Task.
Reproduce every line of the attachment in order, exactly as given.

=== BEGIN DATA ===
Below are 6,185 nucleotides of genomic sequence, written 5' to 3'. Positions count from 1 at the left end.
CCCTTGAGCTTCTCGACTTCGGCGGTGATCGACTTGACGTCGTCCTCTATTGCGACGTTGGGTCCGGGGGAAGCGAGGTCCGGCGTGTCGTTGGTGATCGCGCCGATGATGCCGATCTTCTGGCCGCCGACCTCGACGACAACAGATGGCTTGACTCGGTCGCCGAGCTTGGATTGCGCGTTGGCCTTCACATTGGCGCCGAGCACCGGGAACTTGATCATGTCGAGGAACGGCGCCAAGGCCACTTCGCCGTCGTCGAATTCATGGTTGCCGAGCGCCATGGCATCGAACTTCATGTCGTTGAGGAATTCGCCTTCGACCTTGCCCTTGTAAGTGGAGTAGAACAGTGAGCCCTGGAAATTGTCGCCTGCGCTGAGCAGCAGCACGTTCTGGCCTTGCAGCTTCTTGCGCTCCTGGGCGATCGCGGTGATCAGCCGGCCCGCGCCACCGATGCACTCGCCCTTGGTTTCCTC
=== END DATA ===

Below are 6,185 nucleotides of genomic sequence, written 5' to 3'. Positions count from 1 at the left end.
CCCTTGAGCTTCTCGACTTCGGCGGTGATCGACTTGACGTCGTCCTCTATTGCGACGTTGGGTCCGGGGGAAGCGAGGTCCGGCGTGTCGTTGGTGATCGCGCCGATGATGCCGATCTTCTGGCCGCCGACCTCGACGACAACAGATGGCTTGACTCGGTCGCCGAGCTTGGATTGCGCGTTGGCCTTCACATTGGCGCCGAGCACCGGGAACTTGATCATGTCGAGGAACGGCGCCAAGGCCACTTCGCCGTCGTCGAATTCATGGTTGCCGAGCGCCATGGCATCGAACTTCATGTCGTTGAGGAATTCGCCTTCGACCTTGCCCTTGTAAGTGGAGTAGAACAGTGAGCCCTGGAAATTGTCGCCTGCGCTGAGCAGCAGCACGTTCTGGCCTTGCAGCTTCTTGCGCTCCTGGGCGATCGCGGTGATCAGCCGGCCCGCGCCACCGATGCACTCGCCCTTGGTTTCCTC